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Q9. What Do People Mean When They Say That There Is A “Male Range” And A “Female Range” For Testosterone?

A9. Both males and females produce testosterone naturally in their bodies, males primarily in the testes and females primarily in the ovaries. Starting from the onset of male puberty, generally about age 11, testes begin to produce much more testosterone than ovaries. From that point forward, the normal female range is between 0.06 and 1.68 nanomoles per liter (nmol/L), and the normal male range is between 7.7 and 29.4 nmol/L. The gap between top of the female range and the bottom of the male range is 6.02 nmol/L. Converted to ng/dL – the metric typically used in medicine in the U.S. – the normal female range is from 1.73 to 48.45 ng/dL, the normal male range is from 222 to 848 ng/dL, and the gap between the top of the female range and the bottom of the male range is 173 ng/dL. The figure below was published in 2020 in the Journal of the American Medical Association (JAMA). It represents data from the U.S. National Health and Nutrition Examination Survey (NHANES). It shows the increase in testosterone concentration in male youth starting from age 11 onward, as well as the gap that emerges as a result between male and female testosterone levels.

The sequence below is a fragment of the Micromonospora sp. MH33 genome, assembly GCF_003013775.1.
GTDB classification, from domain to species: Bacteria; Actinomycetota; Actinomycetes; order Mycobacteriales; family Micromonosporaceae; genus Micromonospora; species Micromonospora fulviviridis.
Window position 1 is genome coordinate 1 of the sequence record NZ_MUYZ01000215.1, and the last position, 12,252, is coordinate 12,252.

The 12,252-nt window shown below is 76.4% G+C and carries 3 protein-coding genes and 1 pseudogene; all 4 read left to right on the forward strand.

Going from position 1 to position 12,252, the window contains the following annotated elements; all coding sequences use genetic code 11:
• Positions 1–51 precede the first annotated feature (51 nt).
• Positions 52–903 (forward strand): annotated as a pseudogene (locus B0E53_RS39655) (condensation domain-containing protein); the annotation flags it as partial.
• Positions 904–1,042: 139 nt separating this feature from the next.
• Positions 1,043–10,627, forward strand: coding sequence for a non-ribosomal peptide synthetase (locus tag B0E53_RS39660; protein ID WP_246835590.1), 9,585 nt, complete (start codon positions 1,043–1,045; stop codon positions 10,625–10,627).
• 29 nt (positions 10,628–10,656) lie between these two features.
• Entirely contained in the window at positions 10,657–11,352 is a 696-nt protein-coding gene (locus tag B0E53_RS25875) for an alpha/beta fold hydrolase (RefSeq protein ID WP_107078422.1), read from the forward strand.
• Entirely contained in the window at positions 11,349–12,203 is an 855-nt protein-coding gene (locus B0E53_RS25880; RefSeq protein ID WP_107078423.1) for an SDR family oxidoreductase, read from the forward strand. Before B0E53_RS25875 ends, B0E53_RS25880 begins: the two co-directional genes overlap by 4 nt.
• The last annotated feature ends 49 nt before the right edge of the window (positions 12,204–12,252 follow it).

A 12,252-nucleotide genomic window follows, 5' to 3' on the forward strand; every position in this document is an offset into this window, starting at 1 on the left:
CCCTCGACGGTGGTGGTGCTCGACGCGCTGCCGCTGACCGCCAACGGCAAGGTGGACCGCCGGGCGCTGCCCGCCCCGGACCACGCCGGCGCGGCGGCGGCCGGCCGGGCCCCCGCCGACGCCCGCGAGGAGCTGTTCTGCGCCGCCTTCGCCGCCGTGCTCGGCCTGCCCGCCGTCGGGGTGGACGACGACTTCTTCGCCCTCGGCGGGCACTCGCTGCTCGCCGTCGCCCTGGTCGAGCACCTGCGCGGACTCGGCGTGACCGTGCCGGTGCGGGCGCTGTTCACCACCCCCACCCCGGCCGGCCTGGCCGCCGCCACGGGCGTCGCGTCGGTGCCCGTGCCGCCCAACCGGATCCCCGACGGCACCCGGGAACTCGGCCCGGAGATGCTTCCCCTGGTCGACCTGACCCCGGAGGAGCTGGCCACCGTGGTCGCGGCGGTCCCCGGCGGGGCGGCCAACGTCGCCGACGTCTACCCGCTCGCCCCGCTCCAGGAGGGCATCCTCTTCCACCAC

(from J. Senefeld et al., JAMA Research Letter (2020))